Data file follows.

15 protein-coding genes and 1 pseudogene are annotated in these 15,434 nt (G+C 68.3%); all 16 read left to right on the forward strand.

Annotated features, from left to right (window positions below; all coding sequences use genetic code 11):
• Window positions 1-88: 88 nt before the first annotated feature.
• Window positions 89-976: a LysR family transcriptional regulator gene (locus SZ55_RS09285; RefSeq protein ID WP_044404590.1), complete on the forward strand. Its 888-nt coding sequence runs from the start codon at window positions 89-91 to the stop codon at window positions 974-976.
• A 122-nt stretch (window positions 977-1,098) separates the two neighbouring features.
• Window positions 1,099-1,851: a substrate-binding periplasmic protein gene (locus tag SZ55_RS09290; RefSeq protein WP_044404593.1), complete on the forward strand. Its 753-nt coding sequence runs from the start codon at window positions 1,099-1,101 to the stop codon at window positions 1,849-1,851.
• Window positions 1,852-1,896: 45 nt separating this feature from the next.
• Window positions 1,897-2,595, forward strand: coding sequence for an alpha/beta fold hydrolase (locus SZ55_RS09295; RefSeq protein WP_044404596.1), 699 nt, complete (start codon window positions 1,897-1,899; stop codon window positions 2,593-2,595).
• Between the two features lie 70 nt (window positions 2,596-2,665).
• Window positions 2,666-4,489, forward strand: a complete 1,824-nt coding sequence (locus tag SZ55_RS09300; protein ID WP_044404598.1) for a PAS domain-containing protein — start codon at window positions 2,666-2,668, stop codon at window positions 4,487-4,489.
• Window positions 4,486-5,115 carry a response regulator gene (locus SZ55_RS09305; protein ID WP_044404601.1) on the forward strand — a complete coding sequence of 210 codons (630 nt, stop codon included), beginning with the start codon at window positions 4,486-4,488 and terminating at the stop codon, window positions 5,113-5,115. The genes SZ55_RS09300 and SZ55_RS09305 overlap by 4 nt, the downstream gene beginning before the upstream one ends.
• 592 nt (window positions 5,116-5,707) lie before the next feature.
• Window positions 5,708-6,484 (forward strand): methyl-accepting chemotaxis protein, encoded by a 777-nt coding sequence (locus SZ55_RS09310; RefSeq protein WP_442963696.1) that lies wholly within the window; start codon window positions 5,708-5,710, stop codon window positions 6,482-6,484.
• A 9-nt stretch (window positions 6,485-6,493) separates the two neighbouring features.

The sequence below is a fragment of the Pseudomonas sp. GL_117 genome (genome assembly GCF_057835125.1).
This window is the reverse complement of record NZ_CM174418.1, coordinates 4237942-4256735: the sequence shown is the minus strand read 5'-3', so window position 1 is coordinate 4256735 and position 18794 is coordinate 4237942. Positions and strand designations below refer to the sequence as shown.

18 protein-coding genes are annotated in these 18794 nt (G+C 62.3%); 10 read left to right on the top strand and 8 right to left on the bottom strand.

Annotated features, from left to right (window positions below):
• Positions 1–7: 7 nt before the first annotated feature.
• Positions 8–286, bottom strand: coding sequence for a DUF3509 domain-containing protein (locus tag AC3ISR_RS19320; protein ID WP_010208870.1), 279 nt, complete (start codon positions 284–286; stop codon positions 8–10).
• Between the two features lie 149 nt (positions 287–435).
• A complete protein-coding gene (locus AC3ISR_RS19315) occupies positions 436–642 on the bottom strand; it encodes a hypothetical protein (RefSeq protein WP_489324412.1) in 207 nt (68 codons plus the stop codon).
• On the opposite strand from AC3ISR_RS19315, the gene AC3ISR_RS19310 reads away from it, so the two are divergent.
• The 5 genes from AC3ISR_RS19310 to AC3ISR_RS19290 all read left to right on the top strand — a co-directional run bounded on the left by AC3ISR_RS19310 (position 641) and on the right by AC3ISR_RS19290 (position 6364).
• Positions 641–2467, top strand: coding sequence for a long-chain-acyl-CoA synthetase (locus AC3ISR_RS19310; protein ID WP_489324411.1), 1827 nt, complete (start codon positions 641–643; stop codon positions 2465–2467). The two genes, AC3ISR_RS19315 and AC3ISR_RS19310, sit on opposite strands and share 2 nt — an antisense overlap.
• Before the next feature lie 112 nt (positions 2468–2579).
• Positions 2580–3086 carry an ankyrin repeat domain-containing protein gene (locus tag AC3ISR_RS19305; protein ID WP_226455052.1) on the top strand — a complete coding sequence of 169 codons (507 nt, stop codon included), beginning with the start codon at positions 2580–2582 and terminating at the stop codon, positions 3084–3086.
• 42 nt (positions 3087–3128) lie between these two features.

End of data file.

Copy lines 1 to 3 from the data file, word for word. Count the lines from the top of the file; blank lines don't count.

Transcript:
15 protein-coding genes and 1 pseudogene are annotated in these 15,434 nt (G+C 68.3%); all 16 read left to right on the forward strand.

Annotated features, from left to right (window positions below; all coding sequences use genetic code 11):
• Window positions 1-88: 88 nt before the first annotated feature.